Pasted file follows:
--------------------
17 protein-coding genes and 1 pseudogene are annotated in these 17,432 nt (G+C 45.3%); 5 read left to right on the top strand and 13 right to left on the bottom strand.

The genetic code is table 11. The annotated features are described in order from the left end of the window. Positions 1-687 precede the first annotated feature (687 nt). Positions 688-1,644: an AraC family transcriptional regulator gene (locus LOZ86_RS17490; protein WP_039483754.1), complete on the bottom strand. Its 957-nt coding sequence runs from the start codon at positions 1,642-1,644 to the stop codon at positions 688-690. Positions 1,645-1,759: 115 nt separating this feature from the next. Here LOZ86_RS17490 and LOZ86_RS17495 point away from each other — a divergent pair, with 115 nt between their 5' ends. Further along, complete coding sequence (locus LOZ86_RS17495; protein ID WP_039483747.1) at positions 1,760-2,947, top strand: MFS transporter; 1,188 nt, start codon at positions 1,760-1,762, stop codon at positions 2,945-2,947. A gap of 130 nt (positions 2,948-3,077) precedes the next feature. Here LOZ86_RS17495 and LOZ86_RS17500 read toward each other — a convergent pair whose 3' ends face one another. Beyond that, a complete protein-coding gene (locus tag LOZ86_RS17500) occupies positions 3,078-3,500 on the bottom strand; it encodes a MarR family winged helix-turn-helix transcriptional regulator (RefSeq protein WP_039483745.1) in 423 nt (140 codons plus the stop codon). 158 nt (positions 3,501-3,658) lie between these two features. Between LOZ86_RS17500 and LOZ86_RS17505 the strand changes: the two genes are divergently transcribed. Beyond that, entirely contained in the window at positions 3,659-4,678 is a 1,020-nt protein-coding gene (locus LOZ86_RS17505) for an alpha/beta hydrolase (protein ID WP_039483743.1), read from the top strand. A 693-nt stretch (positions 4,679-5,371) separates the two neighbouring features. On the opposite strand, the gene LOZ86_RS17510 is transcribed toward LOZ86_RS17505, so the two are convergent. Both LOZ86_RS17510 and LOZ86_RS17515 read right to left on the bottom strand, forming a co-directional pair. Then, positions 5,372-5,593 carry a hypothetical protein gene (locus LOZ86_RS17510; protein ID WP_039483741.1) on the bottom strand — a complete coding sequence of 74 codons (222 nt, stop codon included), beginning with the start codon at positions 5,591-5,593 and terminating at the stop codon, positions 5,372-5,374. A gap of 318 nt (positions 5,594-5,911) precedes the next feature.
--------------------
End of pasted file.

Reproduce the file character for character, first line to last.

17 protein-coding genes and 1 pseudogene are annotated in these 17,432 nt (G+C 45.3%); 5 read left to right on the top strand and 13 right to left on the bottom strand.

The genetic code is table 11. The annotated features are described in order from the left end of the window. Positions 1-687 precede the first annotated feature (687 nt). Positions 688-1,644: an AraC family transcriptional regulator gene (locus LOZ86_RS17490; protein WP_039483754.1), complete on the bottom strand. Its 957-nt coding sequence runs from the start codon at positions 1,642-1,644 to the stop codon at positions 688-690. Positions 1,645-1,759: 115 nt separating this feature from the next. Here LOZ86_RS17490 and LOZ86_RS17495 point away from each other — a divergent pair, with 115 nt between their 5' ends. Further along, complete coding sequence (locus LOZ86_RS17495; protein ID WP_039483747.1) at positions 1,760-2,947, top strand: MFS transporter; 1,188 nt, start codon at positions 1,760-1,762, stop codon at positions 2,945-2,947. A gap of 130 nt (positions 2,948-3,077) precedes the next feature. Here LOZ86_RS17495 and LOZ86_RS17500 read toward each other — a convergent pair whose 3' ends face one another. Beyond that, a complete protein-coding gene (locus tag LOZ86_RS17500) occupies positions 3,078-3,500 on the bottom strand; it encodes a MarR family winged helix-turn-helix transcriptional regulator (RefSeq protein WP_039483745.1) in 423 nt (140 codons plus the stop codon). 158 nt (positions 3,501-3,658) lie between these two features. Between LOZ86_RS17500 and LOZ86_RS17505 the strand changes: the two genes are divergently transcribed. Beyond that, entirely contained in the window at positions 3,659-4,678 is a 1,020-nt protein-coding gene (locus LOZ86_RS17505) for an alpha/beta hydrolase (protein ID WP_039483743.1), read from the top strand. A 693-nt stretch (positions 4,679-5,371) separates the two neighbouring features. On the opposite strand, the gene LOZ86_RS17510 is transcribed toward LOZ86_RS17505, so the two are convergent. Both LOZ86_RS17510 and LOZ86_RS17515 read right to left on the bottom strand, forming a co-directional pair. Then, positions 5,372-5,593 carry a hypothetical protein gene (locus LOZ86_RS17510; protein ID WP_039483741.1) on the bottom strand — a complete coding sequence of 74 codons (222 nt, stop codon included), beginning with the start codon at positions 5,591-5,593 and terminating at the stop codon, positions 5,372-5,374. A gap of 318 nt (positions 5,594-5,911) precedes the next feature.